Text classification is a machine learning technique that assigns predefined categories to open text.

Text classifiers can organize, structure, and categorize virtually any type of text, from documents, medical studies, and archives to the entire web. This post explains this Text Mining technique, its stages, and procedures. Neural Designer contains this machine learning technique so that you can apply it in practice. You can download a free trial here.


  1. Introduction.
  2. Data processing and transformation.
  3. Model training.
  4. Testing analysis.
  5. Conclusions.


The categorization or classification of information is one of the most widely used branches of Text Mining. The premise of classification techniques is simple: starting from a set of data with an assigned category or label, the objective is to build a system to identify the existing documents’ patterns for determining their class. During the construction of the artificial intelligence model, the aim is to minimize the error between the categories predicted by the system and the real ones previously assigned.

Some examples of applications for text classification are spam detection, sentiment analysis, hate speech detection, and fake news detection.

Depending on the number of document classes, text classification problems can be:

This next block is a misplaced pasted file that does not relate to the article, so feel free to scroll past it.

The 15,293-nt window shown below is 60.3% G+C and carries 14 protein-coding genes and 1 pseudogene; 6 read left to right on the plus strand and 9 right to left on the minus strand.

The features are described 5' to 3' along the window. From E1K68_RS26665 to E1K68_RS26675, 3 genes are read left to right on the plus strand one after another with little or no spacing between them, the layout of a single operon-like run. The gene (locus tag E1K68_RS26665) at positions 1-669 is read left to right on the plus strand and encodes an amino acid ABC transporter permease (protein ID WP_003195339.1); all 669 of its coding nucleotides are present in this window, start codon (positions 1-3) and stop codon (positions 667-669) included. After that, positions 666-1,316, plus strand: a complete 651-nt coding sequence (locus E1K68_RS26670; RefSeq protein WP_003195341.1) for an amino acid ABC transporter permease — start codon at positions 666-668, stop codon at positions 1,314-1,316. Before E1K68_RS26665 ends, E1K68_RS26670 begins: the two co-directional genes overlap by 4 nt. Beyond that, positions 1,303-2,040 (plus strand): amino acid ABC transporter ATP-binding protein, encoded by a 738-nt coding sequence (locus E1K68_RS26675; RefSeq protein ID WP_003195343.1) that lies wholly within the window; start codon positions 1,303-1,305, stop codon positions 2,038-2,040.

1. Binary: here, the model must identify whether a document belongs to a class. An example of this problem is spam detection, where we must determine whether an email is spam.
  2. Multiple: in this problem, each document must be assigned a class from a list of different ones. An example is sentiment analysis: emotions (happiness, sadness, joy,…) are the classes for this problem.


It is essential to highlight the difficulty of the data labeling process. Generally, experts in the field of application carry out this process manually.


This image resumes the text classification training process.

We can divide the text classification process into the following steps:

  1. Data processing and transformation
  2. Model training
  3. Testing analysis

1. Data processing and transformation

The transformation process in a classification problem comprises two stages: normalization and numerical representation.


Sometimes, in classification problems, the computational cost is very high, and reducing the number of input variables helps obtain better results faster. For this purpose, document normalization is generally applied. This process consists of using some of the following techniques for reducing the number of input words:

  1. Lowercase transformation: for example, “LoWerCaSE” is transformed into “lowercase.”
  2. Punctuation signs and special characters removal: punctuation signs and special characters like “;”,” #”, or “=” are removed.